4. If your dosa sticks to your pan, cut an onion in half and use that as an oil brush. 

5. For whatever reason if you dosa doesn't come out good when your guests are eagerly waiting for dinner, add some pancake flour into the batter, add little bit more water (if needed) and you can make spongy (kal dosai) in no time.

6. Idayam gingely oil and dosa is a match made in heaven. A little below heaven comes ghee. If using ghee the pan has to be wiped off the griddle everytime before pouring the batter.

7. Cast iron pan is the key to the perfect crispy dosa. has it. The trick to season the pan for dosa is to heat the pan in oven upto 450 degrees for one hour, let it cool and then sand the inner surface using a machine sander (hand sanding takes a longer time but it can be done with time and patience) until its smooth when you run your fingers and then clean well and follow the manufactures instructions to re-season the pan.

I have a perfectly seasoned 14 inch cast iron pan (also from and I make restaurant style big dosa at home. After using this new pan, I returned my Mom's 60 year old pan back to her. That pan was given to her by her mom as a wedding gift.

 As always, I experimented with most of the dishes you posted online. Tried all the chutneys (except Arjoon) and they are 100% authentic. Keep up the great work !!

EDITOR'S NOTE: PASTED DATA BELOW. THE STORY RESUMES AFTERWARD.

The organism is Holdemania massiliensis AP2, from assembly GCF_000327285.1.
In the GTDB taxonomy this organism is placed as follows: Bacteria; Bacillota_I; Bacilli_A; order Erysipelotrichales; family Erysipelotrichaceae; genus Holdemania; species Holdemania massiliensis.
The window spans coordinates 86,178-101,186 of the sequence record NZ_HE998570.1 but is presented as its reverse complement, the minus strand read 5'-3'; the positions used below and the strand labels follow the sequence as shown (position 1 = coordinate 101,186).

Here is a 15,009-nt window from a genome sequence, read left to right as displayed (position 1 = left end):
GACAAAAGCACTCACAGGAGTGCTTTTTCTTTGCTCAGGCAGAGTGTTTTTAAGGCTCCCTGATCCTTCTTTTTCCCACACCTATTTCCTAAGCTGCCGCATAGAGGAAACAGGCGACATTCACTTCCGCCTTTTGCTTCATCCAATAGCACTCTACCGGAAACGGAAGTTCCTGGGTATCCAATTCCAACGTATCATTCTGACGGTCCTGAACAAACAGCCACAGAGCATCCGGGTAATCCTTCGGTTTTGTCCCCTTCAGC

1. Delicious dosa,crispy and yum..thanks for the tips dear,useful post..

  2. Very informative post. I love dosai and I am going to make some for my friends today.

  3. Dosai just makes me hungry!! nice one.. I love crispy dosai-s..

  4. nice tips. dosa looks perfect and crispy. I never get right dosa.

  5. Perfect Dosai's. Love the tips. I have recently bought a Cast iron pan, waiting to be used. Your tips on that is really useful.Great post. Happy Mother's day to you.:)

  6. Wow lovely post...and perfect dosas!

  7. perfect dosas..nice tips..mus b useful for many

  8. AWESOME... write up... hungry now !!

  9. Super crispy dosas, totally agree with u, making dosas is quite an art..

  10. I too make it the same way . My hubby loves this crispy dosa a lot. Very detailed n useful post.Lovely pics. Bookmarked vengaya chutney :)

  11. These tips are helpful. Thanks for sharing. I am hungry now and am going to make a dosa for myself :-)

  12. My.. my ..... such a crispy , brown, delicious dosa....
    Nice tips and beautiful pictures!

  13. Beautiful clicks! Dosa is my all time favorite snack....! Will try to follow your tips!

  14. Awesome post !! First time here u have a beautiful blog

  15. Yes, we can surely make thin crispy dosa without urad dal at home. Dosa is one of the most favorite South Indian recipes for people around the world. You can find a wide variety of dosa in the market and recipes online. According to my personal experience, this Ragi Dosa recipe with peanut and coconut chutney counts as one of the tasty dishes on my list. And I found this recipe on Living Foodz website.